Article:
The couple are active mem­bers of the Morristown Uni­tarian Fellowship, where he vol­unteers in the office. "It's a very creative and supportive commu­nity," Lipcon said. ŇAnd it's the center of all our activities, social and otherwise."

Lipcon stays physically active by hiking. He skied into his early 80s. "I gave up downhill skiing only two years ago."

Writing is a favorite pastime. He writes for a monthly newslet­ter distributed by Longview, his apartment complex. "I've writ­ten quite a few articles for them, mostly about my World War II experiences," he said.

Dorothy Sommer, who moved into the development eight years ago, said Lipcon and his wife "have been really very lovely to me, especially after and includ­ing the loss of my husband.

"I just experience him as just a fine human being," Sommer said. "If I had to give him some extra letters after his degrees, I would say 'FHB,' for 'Fine Hu­man Being.'

A book lover, Lipcon started a club at Longview and is a mem­ber of the MUF Book Club.

Since its inception 17 years ago, Lipcon has been taking part in the MUF Men's Group, "We have formed very close friend­ships, it's been a wonderful experience," he said.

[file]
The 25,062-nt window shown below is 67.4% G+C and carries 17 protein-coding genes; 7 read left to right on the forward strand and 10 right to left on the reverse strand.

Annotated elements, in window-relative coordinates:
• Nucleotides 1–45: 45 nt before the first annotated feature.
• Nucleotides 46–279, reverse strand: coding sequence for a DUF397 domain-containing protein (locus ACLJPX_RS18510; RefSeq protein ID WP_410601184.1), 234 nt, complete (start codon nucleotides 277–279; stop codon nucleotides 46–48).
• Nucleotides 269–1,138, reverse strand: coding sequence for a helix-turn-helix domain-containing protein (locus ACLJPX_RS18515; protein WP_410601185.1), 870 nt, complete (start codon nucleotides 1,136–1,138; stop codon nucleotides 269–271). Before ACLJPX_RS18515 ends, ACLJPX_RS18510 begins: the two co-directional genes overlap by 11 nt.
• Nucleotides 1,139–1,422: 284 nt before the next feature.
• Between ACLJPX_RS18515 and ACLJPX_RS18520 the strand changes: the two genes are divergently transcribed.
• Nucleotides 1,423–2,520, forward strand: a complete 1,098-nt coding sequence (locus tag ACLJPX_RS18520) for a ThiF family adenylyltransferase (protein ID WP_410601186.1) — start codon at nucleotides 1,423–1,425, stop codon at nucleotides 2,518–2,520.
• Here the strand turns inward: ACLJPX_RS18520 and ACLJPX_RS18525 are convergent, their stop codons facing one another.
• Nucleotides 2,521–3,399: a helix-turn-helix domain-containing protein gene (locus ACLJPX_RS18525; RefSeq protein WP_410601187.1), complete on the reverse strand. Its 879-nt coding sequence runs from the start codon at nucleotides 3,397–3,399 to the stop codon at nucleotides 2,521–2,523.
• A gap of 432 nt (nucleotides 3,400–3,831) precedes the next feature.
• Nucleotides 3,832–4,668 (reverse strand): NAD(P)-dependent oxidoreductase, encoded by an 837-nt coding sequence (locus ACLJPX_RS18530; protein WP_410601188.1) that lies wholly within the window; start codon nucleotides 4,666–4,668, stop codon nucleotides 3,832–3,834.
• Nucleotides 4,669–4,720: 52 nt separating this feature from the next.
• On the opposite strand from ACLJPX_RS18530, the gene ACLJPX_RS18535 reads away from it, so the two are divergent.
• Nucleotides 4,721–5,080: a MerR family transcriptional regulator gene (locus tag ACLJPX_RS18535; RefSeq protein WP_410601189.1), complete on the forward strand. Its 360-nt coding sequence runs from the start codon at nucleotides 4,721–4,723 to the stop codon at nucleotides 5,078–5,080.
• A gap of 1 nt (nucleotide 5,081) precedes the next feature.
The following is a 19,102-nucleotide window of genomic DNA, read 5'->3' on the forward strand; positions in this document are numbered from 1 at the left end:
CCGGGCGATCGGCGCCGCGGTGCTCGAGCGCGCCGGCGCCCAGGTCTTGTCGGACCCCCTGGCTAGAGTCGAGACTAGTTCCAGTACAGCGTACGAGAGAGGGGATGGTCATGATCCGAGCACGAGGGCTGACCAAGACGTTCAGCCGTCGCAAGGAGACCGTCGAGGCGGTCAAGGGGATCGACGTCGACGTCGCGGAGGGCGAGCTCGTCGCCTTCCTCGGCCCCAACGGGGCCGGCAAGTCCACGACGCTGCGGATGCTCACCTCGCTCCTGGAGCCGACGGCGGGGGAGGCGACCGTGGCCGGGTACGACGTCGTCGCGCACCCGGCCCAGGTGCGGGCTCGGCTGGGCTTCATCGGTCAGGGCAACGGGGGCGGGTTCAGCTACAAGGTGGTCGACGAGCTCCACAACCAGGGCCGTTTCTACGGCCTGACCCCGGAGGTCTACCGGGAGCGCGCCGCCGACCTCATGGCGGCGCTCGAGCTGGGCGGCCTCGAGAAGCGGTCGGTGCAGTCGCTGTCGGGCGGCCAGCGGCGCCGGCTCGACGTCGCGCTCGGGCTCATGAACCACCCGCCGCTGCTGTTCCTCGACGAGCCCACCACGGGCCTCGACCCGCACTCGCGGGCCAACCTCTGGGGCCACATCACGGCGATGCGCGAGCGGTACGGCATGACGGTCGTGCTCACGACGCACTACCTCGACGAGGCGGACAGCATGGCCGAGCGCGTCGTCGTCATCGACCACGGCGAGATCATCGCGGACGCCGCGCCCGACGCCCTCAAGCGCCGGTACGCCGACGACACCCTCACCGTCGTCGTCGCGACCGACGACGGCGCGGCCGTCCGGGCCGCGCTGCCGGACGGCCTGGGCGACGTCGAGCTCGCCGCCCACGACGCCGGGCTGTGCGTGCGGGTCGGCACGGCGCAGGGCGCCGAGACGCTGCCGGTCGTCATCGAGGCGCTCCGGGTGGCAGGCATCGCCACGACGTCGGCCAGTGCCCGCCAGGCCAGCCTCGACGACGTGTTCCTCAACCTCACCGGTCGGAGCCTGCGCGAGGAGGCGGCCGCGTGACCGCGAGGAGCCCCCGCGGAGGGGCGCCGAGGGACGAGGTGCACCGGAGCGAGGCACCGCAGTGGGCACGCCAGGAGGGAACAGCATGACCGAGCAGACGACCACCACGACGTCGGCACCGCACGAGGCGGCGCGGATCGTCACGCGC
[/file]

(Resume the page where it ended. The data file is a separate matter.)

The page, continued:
Paul Mitchell, a professor of English at Kean University, retired public school teacher and a friend for 19 years, met Lipcon through the MUF. "I would call Jules an ageless mir­acle. He's an inspiration to everyone who knows him.

"The way a lot of us who know him well would put it is 'we hope we are as lively and caring as he is when we get to be that age: intellectually alive, socially conscious, cares about family; friends and community, has many cultural interests, an avid reader, spontaneous, takes joy in living.'Ó


Jillian Risberg is a freelance writer.

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Reprinted with permission of the Morris County, NJ Daily Record